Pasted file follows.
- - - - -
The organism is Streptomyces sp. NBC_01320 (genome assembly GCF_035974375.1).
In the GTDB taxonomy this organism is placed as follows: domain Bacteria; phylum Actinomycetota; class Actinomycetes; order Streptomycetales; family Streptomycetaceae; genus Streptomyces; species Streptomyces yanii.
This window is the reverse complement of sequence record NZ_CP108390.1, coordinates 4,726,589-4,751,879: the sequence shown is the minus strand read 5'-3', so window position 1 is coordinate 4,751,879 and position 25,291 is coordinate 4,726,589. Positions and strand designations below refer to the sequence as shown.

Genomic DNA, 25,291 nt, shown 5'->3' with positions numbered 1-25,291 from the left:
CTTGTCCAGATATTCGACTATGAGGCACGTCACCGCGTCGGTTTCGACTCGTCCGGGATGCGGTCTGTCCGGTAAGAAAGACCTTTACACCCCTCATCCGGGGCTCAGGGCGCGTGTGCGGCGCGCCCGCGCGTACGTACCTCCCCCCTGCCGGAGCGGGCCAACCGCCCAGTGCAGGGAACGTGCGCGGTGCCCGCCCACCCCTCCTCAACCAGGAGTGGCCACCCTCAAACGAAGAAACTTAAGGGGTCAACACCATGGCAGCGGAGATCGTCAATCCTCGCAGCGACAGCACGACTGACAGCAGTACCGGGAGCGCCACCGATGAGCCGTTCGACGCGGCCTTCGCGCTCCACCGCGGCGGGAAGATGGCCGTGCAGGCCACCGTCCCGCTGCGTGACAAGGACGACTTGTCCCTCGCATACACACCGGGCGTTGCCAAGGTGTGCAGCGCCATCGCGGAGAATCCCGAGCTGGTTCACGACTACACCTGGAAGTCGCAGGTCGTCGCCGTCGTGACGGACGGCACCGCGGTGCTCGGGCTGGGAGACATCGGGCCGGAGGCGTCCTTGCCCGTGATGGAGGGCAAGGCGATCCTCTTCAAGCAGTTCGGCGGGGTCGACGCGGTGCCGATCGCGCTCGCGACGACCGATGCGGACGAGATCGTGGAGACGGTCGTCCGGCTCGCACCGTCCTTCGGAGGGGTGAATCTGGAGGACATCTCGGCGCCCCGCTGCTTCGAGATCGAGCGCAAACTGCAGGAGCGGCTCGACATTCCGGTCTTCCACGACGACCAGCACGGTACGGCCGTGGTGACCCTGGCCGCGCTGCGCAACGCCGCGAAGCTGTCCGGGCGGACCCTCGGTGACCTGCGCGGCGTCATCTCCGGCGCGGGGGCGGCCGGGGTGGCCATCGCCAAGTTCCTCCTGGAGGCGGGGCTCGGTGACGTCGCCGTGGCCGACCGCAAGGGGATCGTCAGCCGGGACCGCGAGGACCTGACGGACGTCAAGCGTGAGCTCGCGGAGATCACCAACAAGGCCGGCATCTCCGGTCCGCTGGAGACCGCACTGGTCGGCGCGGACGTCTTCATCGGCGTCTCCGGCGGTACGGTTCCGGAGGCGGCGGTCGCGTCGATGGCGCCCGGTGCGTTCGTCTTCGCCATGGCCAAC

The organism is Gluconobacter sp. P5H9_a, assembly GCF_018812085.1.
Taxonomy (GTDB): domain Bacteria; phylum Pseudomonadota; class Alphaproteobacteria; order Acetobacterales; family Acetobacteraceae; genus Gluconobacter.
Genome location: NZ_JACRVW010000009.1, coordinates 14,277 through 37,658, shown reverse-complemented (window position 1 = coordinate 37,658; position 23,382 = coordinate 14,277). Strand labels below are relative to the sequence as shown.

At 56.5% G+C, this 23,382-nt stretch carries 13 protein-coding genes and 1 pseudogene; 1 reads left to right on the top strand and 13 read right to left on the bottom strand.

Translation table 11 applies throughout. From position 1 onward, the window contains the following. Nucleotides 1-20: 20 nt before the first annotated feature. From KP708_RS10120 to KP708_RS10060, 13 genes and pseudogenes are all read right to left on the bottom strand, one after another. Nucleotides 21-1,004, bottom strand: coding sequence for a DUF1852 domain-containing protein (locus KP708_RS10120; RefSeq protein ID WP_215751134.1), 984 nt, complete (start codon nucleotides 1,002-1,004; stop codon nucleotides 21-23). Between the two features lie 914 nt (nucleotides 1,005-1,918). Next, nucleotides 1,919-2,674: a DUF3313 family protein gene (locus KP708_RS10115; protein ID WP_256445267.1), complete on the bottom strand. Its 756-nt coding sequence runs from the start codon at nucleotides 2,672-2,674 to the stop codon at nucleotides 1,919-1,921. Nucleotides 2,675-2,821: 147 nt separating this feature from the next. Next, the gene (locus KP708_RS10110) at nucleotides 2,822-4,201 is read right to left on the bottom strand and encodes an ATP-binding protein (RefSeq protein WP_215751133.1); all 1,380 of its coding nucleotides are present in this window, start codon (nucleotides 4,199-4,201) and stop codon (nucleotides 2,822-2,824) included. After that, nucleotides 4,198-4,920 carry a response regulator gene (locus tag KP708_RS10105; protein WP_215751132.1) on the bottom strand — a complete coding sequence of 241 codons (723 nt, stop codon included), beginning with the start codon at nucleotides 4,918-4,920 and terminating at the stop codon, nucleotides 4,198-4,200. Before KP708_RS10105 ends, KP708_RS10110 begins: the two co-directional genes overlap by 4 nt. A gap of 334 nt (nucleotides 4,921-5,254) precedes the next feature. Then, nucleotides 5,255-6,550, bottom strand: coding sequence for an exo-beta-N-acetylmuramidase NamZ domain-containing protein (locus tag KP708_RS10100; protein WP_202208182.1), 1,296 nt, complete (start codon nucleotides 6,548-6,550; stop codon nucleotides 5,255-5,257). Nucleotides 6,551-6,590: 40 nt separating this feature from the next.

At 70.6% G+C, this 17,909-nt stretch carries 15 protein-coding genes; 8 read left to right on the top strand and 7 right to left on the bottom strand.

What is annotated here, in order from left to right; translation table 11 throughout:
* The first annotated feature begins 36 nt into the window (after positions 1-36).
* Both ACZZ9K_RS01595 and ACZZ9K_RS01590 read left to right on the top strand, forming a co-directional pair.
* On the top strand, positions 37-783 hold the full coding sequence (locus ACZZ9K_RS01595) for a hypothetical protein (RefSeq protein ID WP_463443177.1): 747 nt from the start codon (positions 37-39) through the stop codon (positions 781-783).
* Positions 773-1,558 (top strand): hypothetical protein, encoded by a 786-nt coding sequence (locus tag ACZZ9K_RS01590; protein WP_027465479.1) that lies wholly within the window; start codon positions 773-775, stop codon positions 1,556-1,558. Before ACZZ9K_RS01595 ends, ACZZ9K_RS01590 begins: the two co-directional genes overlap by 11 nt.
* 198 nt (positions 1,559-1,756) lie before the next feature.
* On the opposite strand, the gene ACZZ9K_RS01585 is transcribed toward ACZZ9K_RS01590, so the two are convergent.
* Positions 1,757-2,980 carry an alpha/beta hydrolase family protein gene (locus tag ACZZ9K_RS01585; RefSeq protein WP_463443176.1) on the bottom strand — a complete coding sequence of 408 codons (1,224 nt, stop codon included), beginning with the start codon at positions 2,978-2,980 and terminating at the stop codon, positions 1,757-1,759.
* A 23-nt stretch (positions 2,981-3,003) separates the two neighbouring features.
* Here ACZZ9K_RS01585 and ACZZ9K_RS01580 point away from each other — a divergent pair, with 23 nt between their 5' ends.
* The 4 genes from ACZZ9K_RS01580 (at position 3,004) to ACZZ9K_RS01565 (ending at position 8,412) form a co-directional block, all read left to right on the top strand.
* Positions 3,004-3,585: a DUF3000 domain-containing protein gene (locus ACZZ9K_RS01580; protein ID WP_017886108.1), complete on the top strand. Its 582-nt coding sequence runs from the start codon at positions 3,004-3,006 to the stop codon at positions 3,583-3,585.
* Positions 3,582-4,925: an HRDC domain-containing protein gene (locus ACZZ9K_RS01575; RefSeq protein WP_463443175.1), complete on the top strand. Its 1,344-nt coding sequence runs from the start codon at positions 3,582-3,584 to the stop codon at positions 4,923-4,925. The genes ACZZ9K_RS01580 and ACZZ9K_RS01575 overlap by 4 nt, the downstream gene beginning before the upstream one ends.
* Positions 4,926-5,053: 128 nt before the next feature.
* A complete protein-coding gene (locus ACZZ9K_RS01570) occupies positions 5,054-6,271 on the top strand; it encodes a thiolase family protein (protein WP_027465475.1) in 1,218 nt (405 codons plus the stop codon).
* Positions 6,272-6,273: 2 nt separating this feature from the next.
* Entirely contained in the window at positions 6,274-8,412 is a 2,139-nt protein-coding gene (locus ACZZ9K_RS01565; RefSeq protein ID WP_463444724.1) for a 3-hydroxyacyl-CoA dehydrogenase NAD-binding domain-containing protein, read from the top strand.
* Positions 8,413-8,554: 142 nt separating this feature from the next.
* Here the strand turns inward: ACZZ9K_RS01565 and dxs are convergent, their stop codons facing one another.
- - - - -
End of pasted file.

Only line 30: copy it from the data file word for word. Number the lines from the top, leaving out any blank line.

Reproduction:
* Here the strand turns inward: ACZZ9K_RS01565 and dxs are convergent, their stop codons facing one another.